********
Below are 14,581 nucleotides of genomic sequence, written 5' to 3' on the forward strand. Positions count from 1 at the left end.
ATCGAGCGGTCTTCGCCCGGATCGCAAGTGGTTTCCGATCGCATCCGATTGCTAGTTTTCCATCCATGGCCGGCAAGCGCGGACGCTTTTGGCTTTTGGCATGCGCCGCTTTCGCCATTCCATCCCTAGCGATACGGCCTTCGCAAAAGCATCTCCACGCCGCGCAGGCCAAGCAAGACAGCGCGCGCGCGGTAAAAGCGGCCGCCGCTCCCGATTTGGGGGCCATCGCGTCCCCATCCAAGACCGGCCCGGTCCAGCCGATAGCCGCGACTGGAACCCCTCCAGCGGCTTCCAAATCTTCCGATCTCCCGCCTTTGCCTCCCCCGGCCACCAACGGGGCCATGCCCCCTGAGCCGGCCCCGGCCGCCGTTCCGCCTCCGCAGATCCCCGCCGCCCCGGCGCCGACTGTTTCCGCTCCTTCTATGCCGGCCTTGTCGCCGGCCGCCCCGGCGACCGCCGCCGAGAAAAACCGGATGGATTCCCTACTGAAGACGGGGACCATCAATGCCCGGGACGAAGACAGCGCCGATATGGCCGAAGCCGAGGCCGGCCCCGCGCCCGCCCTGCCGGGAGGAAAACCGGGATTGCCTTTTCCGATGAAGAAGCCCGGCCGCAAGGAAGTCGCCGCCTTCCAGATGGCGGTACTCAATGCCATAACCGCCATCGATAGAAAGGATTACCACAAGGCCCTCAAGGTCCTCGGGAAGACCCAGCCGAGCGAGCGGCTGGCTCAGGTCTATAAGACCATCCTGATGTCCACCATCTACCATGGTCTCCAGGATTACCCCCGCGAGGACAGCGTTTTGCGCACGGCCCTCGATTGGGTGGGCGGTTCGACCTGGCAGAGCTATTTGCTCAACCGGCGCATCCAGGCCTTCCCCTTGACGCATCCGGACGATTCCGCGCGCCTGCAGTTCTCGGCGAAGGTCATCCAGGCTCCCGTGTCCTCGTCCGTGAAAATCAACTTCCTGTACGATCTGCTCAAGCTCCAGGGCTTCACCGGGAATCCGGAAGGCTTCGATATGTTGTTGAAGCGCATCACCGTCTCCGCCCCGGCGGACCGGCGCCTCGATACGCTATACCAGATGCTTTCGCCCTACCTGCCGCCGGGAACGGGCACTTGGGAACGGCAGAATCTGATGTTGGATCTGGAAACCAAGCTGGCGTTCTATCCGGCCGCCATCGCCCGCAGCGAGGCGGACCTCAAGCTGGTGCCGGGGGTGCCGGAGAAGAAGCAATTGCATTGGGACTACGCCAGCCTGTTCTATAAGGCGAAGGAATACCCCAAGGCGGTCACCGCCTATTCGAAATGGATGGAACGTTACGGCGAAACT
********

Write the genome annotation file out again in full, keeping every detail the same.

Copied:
Below are 14,581 nucleotides of genomic sequence, written 5' to 3' on the forward strand. Positions count from 1 at the left end.
ATCGAGCGGTCTTCGCCCGGATCGCAAGTGGTTTCCGATCGCATCCGATTGCTAGTTTTCCATCCATGGCCGGCAAGCGCGGACGCTTTTGGCTTTTGGCATGCGCCGCTTTCGCCATTCCATCCCTAGCGATACGGCCTTCGCAAAAGCATCTCCACGCCGCGCAGGCCAAGCAAGACAGCGCGCGCGCGGTAAAAGCGGCCGCCGCTCCCGATTTGGGGGCCATCGCGTCCCCATCCAAGACCGGCCCGGTCCAGCCGATAGCCGCGACTGGAACCCCTCCAGCGGCTTCCAAATCTTCCGATCTCCCGCCTTTGCCTCCCCCGGCCACCAACGGGGCCATGCCCCCTGAGCCGGCCCCGGCCGCCGTTCCGCCTCCGCAGATCCCCGCCGCCCCGGCGCCGACTGTTTCCGCTCCTTCTATGCCGGCCTTGTCGCCGGCCGCCCCGGCGACCGCCGCCGAGAAAAACCGGATGGATTCCCTACTGAAGACGGGGACCATCAATGCCCGGGACGAAGACAGCGCCGATATGGCCGAAGCCGAGGCCGGCCCCGCGCCCGCCCTGCCGGGAGGAAAACCGGGATTGCCTTTTCCGATGAAGAAGCCCGGCCGCAAGGAAGTCGCCGCCTTCCAGATGGCGGTACTCAATGCCATAACCGCCATCGATAGAAAGGATTACCACAAGGCCCTCAAGGTCCTCGGGAAGACCCAGCCGAGCGAGCGGCTGGCTCAGGTCTATAAGACCATCCTGATGTCCACCATCTACCATGGTCTCCAGGATTACCCCCGCGAGGACAGCGTTTTGCGCACGGCCCTCGATTGGGTGGGCGGTTCGACCTGGCAGAGCTATTTGCTCAACCGGCGCATCCAGGCCTTCCCCTTGACGCATCCGGACGATTCCGCGCGCCTGCAGTTCTCGGCGAAGGTCATCCAGGCTCCCGTGTCCTCGTCCGTGAAAATCAACTTCCTGTACGATCTGCTCAAGCTCCAGGGCTTCACCGGGAATCCGGAAGGCTTCGATATGTTGTTGAAGCGCATCACCGTCTCCGCCCCGGCGGACCGGCGCCTCGATACGCTATACCAGATGCTTTCGCCCTACCTGCCGCCGGGAACGGGCACTTGGGAACGGCAGAATCTGATGTTGGATCTGGAAACCAAGCTGGCGTTCTATCCGGCCGCCATCGCCCGCAGCGAGGCGGACCTCAAGCTGGTGCCGGGGGTGCCGGAGAAGAAGCAATTGCATTGGGACTACGCCAGCCTGTTCTATAAGGCGAAGGAATACCCCAAGGCGGTCACCGCCTATTCGAAATGGATGGAACGTTACGGCGAAACT